|Edenfield v. Fane (91-1594), 507 U.S. 761 (1993). |
[ Blackmun ]
[ O'Connor ]
[ Kennedy ]
NOTE: Where it is feasible, a syllabus (headnote) will be released, as is being done in connection with this case, at the time the opinion is issued. The syllabus constitutes no part of the opinion of the Court but has been prepared by the Reporter of Decisions for the convenience of the reader. See United States v. Detroit Lumber Co., 200 U.S. 321, 337.
SUPREME COURT OF THE UNITED STATES
EDENFIELD et al. v. FANE
certiorari to the united states court of appeals for the eleventh circuit
Respondent Fane, a Certified Public Accountant (CPA) licensed to practice by the Florida Board of Accountancy, sued the Board for declaratory and injunctive relief on the ground that its rule prohibiting CPAs from engaging in "direct, in person, uninvited solicitation" to obtain new clients violated the First and Fourteenth Amendments. He alleged that but for the prohibition he would seek clients through personal solicitation, as he had done while practicing in New Jersey, where such solicitation is permitted. The Federal District Court enjoined the rule's enforcement, and the Court of Appeals affirmed.
Held: As applied to CPA solicitation in the business context, Florida's prohibition is inconsistent with the free speech guarantees of the First and Fourteenth Amendments. Pp. 3-16.
(a) The type of personal solicitation prohibited here is clearly commercial expression to which First Amendment protections apply. E.g., Virginia State Bd. of Pharmacy v. Virginia Citizens Consumer Council, Inc., 425 U.S. 748, 762. Ohralik v. Ohio State Bar Assn., 436 U.S. 447, which upheld a ban on in person solicitation by lawyers, did not hold that all personal solicitation is without First Amendment protection. In denying CPAs and their clients the considerable advantages of solicitation in the commercial context, Florida's law threatens societal interests in broad access to complete and accurate commercial information that the First Amendment is designed to safeguard. However, commercial speech is "linked inextricably" with the commercial arrangement that it proposes, so that the State's interest in regulating the underlying transaction may give it a concomitant interest in the expression itself. Thus, Florida's rule need only be tailored in a reasonable manner to serve asubstantial state interest in order to survive First Amendment scrutiny. See, e.g., Central Hudson Gas & Electric Corp. v. Public Service Comm'n of New York, 477 U.S. 557, 564. Pp. 3-5.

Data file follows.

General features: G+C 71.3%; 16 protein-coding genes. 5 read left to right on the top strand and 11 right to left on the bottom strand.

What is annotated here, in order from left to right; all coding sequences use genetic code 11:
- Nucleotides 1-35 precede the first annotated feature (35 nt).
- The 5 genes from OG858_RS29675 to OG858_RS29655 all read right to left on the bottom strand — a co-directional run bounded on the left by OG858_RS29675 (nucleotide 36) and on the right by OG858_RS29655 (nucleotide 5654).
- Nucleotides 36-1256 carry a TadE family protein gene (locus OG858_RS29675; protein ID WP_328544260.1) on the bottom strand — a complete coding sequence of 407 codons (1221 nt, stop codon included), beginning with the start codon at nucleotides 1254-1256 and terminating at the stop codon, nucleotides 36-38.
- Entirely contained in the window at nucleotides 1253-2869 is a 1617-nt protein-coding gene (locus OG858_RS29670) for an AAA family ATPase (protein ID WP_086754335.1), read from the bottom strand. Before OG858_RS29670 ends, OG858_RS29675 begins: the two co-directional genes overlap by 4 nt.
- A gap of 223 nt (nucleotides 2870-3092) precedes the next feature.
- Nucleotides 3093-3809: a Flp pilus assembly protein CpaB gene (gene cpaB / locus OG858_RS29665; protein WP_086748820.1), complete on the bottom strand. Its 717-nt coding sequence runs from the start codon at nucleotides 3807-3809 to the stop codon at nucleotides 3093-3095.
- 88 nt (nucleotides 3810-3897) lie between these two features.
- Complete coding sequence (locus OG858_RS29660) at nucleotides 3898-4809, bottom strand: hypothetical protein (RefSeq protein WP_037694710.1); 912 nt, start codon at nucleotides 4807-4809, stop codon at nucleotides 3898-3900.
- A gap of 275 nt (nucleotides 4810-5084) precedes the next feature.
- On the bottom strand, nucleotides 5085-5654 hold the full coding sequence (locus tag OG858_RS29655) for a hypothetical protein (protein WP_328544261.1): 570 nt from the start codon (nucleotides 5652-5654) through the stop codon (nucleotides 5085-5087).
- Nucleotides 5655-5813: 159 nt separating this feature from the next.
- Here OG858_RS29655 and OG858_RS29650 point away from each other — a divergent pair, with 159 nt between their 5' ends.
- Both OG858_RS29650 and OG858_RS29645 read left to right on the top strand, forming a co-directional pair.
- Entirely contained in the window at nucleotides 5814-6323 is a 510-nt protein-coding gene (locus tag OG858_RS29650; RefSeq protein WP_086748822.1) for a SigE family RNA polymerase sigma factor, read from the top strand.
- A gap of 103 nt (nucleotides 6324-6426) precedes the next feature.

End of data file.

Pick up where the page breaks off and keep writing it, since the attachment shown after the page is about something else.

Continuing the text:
(b) Even under the intermediate Central Hudson standard of review, Florida's ban cannot be sustained as applied to Fane's proposed speech. The Board's asserted interests--protecting consumers from fraud or overreaching by CPAs and maintaining CPA independence and ensuring against conflicts of interest--are substantial. However, the Board has failed to demonstrate that the ban advances those interests in any direct and material way. A governmental body seeking to sustain a restriction on commercial speech must demonstrate that the harms it recites are real and that its restriction will in fact alleviate them to a material degree. Here, the Board's suppositions about the dangers of personal solicitation by CPAs in the business context are not validated by studies, anecdotal evidence, or Fane's own conduct; and its claims are contradicted by a report of the American Institute of Certified Public Accountants and other literature. Nor can the ban be justified as a reasonable time, place, or manner restriction on speech. Even assuming that a flat ban on commercial solicitation could be regarded as such a restriction, the ban still must serve a substantial state interest in a direct and material way. Pp. 5-12.
(c) The ban cannot be justified as a prophylactic rule because the circumstances of CPA solicitation in the business context are not "inherently conducive to overreaching and other forms of misconduct." Ohralik, supra, at 464. Unlike a lawyer, who is trained in the art of persuasion, a CPA is trained in a way that emphasizes independence and objectivity rather than advocacy. Moreover, while a lawyer may be soliciting an unsophisticated, injured, or distressed lay person, a CPA's typical prospective client is a sophisticated and experienced business executive who has an existing professional relation with a CPA, who selects the time and place for their meeting, and for whom there is no expectation or pressure to retain the CPA on the spot. In addition, Ohralik in no way relieves a State of the obligation to demonstrate that its restrictions on speech address a serious problem and contribute in a material way to solving that problem. Pp. 12-16.
945 F. 2d 1514, affirmed.
Kennedy, J., delivered the opinion of the Court, in which Rehnquist, C. J., and White, Blackmun, Stevens, Scalia, Souter, and Thomas, JJ., joined. Blackmun, J., filed a concurring opinion. O'Connor, J., filed a dissenting opinion.